His wife Brenda walked into the room mere moments after Dave watched a woman walk up to the dying man beside him, toss a wedding ring on the bed, and walk away. Certain he was about to experience the same, desperate to die before she saw him, Dave watched Brenda walk over to him.
He could hardly believe it when his wife leaned over, looked him in his one eye, and told him she loves him.
“Angels do not always have wings on their back. Sometimes they give wings to your hope,” Dave says.
His own angel is still by his side, all these years later. Dave Roever has had 55 surgeries in 49 years. In one of his first surgeries, phosphorous still smoldering inside him ignited as he lay on the operating table. Just last year he had his most recent surgery, where he received something most of us never pause to be grateful for – a nose. “It’s a boy!” he jokes as he shares the sheer delight of simply having a nostril again. Ditto for eyelids – he no longer suffers pain from his unprotected eye drying out – and lips, as he no longer drools.
Humor, gratitude, faith, resilience; each is a strong presence in this Vietnam veteran who first fought for his country, and then fought to survive.
He makes sure not to waste any of the pain he has experienced, using his story instead as the tip of the arrow he shoots straight into the darkness, and lighting up lives around the world.
The first place Dave turned his light back into is one no one would imagine. While he was still bleeding, before he had recovered from his injuries, Dave Roever turned around and offered his help to the people in Vietnam.
It was 1974. The country was still at war and “I was mutilated, horrible to look at – and I didn’t care” he says.
A SWCC Sailor forever, Dave straightens in his seat. His shoulders square. His eyes- even the one that isn’t real – seem to flash as he proclaims:
“I hadn’t finished my job in Vietnam, and I had something I had to do. I went there to bring liberty, peace, and freedom.”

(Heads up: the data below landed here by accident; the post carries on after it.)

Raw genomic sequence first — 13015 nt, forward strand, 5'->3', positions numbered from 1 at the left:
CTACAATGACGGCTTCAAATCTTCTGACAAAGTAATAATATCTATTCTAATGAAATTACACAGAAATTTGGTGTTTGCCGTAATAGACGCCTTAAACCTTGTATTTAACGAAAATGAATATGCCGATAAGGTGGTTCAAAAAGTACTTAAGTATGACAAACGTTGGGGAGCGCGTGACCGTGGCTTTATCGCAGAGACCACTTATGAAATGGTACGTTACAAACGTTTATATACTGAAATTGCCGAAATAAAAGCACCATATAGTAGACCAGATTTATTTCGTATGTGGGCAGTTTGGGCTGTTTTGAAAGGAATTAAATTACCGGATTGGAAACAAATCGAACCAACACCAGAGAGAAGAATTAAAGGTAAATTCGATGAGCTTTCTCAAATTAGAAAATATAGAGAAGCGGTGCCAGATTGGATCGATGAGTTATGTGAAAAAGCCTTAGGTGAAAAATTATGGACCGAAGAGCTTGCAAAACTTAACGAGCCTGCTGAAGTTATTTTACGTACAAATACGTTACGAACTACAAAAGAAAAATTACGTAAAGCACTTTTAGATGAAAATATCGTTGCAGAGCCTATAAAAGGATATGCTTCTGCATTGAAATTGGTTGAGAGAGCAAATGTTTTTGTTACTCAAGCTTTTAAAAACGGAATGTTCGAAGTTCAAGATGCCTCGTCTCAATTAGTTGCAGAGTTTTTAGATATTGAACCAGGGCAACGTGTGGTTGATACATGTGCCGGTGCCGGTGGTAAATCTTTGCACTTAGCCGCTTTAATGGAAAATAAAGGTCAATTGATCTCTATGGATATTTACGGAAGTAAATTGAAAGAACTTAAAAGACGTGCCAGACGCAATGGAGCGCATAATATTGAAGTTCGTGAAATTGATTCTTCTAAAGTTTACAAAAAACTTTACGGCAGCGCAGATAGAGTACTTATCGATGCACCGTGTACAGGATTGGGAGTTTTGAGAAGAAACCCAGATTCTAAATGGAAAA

The young Sailor who’d been carried out of Vietnam, away from the war this country was losing, returned a Victor and won that war in different ways. He was integral in building a cardiac care hospital, offering life-saving treatment to thousands of Vietnamese people over the years.
Today, Dave says, “We have a miracle in Vietnam,” with over 59,000 students registered in his online school of ministry.
When the M16 didn’t bring victory, Dave says, he went back with John 3:16, and claimed a different kind of victory – one that ensures the 59,000 lives lost and the countless lives impacted by this war are not for naught.
He’s been back several times since, building relationships and opening doors for Vietnam Veterans to find healing and closure on still-gaping emotional wounds.
High schools across the country clamor for Dave to come speak to students. The Department of Defense (DOD) pulled Dave in immediately after 9/11, sending thousands of young active duty personnel fresh from combat, to Dave’s programs. He’s reached out to families of the fallen, injecting them with a renewed reminder that life after loss is still worth living fully.
Dave Roever could be bitter, but instead he is grateful.
He is grateful for every piece of him that is restored physically, and has a joke for pretty much each one of those parts. He is grateful for his wife Brenda, whose love pulled him back from the brink. And he is grateful to live free in this mighty country that he personally fought, and bled, and burned for.
He has his own dream for this country – that it awakens from its slumber to recognize the value of freedom and reverse the flow of damage done by political rifts. Too many people fought to create and defend this nations. Too many died, and too many sacrificed too much, for it to be taken for granted.